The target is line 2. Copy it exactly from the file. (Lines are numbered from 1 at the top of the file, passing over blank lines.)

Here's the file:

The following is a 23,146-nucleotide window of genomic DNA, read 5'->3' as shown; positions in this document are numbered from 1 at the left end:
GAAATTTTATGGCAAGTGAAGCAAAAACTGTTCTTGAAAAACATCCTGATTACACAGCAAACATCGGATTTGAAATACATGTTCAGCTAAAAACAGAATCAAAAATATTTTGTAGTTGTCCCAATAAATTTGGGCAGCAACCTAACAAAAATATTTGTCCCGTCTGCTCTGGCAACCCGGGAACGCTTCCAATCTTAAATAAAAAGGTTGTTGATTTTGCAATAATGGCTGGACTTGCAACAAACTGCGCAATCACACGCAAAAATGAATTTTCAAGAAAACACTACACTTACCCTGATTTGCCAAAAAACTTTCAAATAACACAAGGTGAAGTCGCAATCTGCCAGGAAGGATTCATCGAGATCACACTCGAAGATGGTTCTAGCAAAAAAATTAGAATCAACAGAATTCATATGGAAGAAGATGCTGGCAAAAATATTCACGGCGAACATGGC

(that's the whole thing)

GAAATTTTATGGCAAGTGAAGCAAAAACTGTTCTTGAAAAACATCCTGATTACACAGCAAACATCGGATTTGAAATACATGTTCAGCTAAAAACAGAATCAAAAATATTTTGTAGTTGTCCCAATAAATTTGGGCAGCAACCTAACAAAAATATTTGTCCCGTCTGCTCTGGCAACCCGGGAACGCTTCCAATCTTAAATAAAAAGGTTGTTGATTTTGCAATAATGGCTGGACTTGCAACAAACTGCGCAATCACACGCAAAAATGAATTTTCAAGAAAACACTACACTTACCCTGATTTGCCAAAAAACTTTCAAATAACACAAGGTGAAGTCGCAATCTGCCAGGAAGGATTCATCGAGATCACACTCGAAGATGGTTCTAGCAAAAAAATTAGAATCAACAGAATTCATATGGAAGAAGATGCTGGCAAAAATATTCACGGCGAACATGGC